Vaccine exemption rate increases across country

Published: Nov. 20, 2023 at 7:55 PM CST|Updated: Nov. 21, 2023 at 10:51 AM CST
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BISMARCK, N.D. (KFYR) - Public schools require kindergarten students to have routine vaccinations before school starts, but there are exemptions available for some. From 2019 to 2022, the number of parents across the nation claiming exemptions for their kindergarteners’ vaccines increased.

The CDC says from 2019 to 2022, the number of kindergartners who received their recommended vaccines decreased from 95 percent to 93 percent. It didn’t pick up again in the 2022 to 2023 school year either, meaning only about 93 percent of kindergarteners were vaccinated against measles, mumps, rubella and polio.

Dr. Danielle Thurtle, a pediatric hospitalist at Sanford Health, said North Dakota’s numbers are even lower, a reversal from pre-pandemic numbers.

“We noticed in the 1980s and 90s that we actually had much lower vaccination rates than the rest of the country, and a lot of work went into that from a public health perspective to try and get our community to the same level as the rest of the country’s vaccination rates. We made really great progress on that until Covid in 2022, and since that time we’ve seen the decline in numbers,” Dr. Thurtle said.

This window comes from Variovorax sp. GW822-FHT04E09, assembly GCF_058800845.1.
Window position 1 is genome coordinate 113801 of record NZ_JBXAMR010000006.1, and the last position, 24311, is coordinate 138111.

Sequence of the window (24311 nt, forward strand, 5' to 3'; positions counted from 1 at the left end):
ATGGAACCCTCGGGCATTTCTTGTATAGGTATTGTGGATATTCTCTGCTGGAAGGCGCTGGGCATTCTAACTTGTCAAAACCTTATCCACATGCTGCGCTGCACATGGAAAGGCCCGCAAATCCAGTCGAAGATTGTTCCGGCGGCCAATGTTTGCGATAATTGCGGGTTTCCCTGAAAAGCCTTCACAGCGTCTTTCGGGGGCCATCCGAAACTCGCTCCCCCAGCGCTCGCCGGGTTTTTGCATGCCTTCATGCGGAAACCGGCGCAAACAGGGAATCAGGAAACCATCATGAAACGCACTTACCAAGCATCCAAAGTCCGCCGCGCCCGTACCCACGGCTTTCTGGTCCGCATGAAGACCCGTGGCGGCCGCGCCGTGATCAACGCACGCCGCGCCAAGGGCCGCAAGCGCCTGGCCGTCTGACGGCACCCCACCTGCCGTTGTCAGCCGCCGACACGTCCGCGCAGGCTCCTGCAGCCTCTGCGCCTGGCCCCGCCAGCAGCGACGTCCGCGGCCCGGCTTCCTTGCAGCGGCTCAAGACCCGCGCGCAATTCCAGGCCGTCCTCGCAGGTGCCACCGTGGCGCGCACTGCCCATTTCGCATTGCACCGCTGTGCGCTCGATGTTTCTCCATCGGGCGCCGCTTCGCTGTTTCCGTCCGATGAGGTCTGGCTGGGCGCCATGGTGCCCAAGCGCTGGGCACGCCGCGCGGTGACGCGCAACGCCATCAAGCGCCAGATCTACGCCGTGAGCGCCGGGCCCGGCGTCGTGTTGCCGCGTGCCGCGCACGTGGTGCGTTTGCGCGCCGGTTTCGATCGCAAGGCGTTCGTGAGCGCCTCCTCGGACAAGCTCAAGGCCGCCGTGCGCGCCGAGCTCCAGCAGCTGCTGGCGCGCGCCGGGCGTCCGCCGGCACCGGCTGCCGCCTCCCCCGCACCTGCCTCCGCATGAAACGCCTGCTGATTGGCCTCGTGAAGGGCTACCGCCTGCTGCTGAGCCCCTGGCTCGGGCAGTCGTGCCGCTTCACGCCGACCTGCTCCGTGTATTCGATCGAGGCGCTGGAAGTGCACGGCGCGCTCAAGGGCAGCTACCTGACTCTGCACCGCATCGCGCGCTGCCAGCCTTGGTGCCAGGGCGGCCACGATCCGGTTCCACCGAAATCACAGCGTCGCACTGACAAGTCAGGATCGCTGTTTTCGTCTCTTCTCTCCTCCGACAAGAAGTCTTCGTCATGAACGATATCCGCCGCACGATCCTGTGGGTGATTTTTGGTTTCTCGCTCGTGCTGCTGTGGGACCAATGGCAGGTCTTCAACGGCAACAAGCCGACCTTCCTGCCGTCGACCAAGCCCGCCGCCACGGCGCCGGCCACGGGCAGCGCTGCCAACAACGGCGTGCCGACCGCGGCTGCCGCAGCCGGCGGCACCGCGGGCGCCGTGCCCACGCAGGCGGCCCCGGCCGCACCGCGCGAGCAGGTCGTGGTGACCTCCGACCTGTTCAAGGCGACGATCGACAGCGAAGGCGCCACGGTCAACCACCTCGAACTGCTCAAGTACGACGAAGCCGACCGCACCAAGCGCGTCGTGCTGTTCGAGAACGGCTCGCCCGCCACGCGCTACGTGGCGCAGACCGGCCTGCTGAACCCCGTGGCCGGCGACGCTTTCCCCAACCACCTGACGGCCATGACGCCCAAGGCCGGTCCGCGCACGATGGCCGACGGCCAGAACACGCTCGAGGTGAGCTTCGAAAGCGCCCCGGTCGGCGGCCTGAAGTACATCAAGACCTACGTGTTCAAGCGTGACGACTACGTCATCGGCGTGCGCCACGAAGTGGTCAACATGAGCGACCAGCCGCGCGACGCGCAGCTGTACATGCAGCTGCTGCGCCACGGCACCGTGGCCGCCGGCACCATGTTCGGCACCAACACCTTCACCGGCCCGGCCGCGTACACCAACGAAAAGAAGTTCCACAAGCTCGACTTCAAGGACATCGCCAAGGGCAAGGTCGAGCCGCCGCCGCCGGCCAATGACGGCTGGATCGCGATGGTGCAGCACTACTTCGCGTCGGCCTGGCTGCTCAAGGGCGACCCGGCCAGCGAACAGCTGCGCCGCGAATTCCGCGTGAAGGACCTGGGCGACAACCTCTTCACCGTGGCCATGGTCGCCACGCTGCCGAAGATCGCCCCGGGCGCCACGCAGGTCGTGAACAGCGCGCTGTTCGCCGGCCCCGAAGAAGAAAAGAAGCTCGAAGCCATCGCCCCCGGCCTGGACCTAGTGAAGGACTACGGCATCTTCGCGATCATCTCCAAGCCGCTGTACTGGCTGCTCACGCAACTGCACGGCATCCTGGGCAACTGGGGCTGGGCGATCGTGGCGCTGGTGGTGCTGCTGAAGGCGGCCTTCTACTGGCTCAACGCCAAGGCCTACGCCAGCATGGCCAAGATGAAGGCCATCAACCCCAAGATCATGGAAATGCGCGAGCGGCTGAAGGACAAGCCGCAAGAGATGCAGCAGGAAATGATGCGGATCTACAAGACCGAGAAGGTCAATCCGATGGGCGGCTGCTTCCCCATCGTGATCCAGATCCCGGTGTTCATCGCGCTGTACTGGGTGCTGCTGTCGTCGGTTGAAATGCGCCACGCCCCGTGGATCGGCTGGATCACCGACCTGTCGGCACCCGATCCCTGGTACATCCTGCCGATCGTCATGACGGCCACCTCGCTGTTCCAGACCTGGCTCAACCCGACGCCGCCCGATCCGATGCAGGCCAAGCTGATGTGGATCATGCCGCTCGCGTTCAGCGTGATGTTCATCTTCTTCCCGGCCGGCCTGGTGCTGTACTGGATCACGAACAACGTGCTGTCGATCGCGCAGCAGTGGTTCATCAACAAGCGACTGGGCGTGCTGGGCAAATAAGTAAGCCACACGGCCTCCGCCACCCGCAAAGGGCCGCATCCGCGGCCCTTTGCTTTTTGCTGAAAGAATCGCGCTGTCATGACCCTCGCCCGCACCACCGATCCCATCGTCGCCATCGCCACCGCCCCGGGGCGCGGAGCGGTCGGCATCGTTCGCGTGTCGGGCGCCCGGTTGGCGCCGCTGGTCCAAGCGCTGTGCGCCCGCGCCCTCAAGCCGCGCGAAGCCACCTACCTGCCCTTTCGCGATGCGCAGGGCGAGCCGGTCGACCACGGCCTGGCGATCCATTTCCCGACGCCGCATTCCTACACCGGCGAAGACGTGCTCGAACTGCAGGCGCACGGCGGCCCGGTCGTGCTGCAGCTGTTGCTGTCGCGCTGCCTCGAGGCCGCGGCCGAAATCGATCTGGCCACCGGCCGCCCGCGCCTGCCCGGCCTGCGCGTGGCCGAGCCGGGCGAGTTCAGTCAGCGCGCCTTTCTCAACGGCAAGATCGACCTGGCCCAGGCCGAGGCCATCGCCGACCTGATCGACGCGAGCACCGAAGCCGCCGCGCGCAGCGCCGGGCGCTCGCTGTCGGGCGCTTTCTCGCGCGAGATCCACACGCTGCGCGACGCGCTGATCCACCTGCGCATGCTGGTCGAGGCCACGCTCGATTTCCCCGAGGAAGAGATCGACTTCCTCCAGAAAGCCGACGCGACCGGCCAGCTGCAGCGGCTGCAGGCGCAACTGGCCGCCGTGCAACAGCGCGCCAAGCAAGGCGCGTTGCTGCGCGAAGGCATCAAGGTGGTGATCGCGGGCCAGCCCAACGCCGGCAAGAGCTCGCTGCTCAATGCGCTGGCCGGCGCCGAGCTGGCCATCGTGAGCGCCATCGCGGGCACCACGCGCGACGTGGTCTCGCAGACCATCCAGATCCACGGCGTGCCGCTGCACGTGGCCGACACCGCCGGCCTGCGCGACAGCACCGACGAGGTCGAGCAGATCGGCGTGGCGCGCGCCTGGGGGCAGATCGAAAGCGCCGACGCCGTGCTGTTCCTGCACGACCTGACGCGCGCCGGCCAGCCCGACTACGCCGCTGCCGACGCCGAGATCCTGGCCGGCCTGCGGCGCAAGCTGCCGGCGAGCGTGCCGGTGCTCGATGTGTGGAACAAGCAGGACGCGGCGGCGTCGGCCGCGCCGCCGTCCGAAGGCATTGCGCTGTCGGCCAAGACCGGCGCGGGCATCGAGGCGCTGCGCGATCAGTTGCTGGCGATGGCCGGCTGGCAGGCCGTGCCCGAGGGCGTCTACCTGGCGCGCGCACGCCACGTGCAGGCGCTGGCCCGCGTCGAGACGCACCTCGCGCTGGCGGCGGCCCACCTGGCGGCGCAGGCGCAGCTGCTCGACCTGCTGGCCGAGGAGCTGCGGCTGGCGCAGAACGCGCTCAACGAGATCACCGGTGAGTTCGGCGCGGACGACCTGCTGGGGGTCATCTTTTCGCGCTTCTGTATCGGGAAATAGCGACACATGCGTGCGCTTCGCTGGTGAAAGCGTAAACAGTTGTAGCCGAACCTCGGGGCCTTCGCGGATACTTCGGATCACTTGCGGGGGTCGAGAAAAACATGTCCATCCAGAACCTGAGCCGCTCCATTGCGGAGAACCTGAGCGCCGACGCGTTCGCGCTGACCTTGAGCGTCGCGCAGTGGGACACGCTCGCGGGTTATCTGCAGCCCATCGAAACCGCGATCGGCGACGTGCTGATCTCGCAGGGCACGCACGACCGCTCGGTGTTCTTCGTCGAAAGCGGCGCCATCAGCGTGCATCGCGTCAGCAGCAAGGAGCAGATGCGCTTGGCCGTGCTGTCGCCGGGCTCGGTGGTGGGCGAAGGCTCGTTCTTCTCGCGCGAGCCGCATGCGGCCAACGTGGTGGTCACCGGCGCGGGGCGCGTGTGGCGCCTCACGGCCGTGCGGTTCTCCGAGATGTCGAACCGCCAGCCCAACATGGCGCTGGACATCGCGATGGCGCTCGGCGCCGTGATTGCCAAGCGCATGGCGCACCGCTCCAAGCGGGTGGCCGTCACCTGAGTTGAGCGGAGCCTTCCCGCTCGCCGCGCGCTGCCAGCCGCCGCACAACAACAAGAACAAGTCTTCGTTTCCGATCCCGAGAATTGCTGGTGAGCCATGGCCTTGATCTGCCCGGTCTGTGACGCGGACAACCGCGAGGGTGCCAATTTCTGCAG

In the CDC’s report, only 91 percent to 92 percent of North Dakota kindergarteners received their recommended vaccines for the 2022 to 2023 school year.

Molly Howell, North Dakota’s Department of Health and Human Safety’s Immunization director, said in North Dakota, parents can claim a moral, philosophical or religious exemption for vaccines, and the number of parents claiming those exemptions has increased about one percent since the pandemic started.

“We’re always concerned when things are trending in the wrong direction, especially with immunization rates. We really want to see about a 95 percent immunization rate, especially for measles, because it’s so infectious and contagious that if it gets into a school, and not all or most children aren’t immunized, it can spread rather quickly,” Howell said.

Howell said the exemption rate isn’t necessarily cause for alarm, but the overall decline is concerning.

Dr. Thurtle said if your child missed their vaccinations, it’s not too late to schedule an appointment and get them caught up.

She said the CDC has recommendations on vaccination schedules for all ages.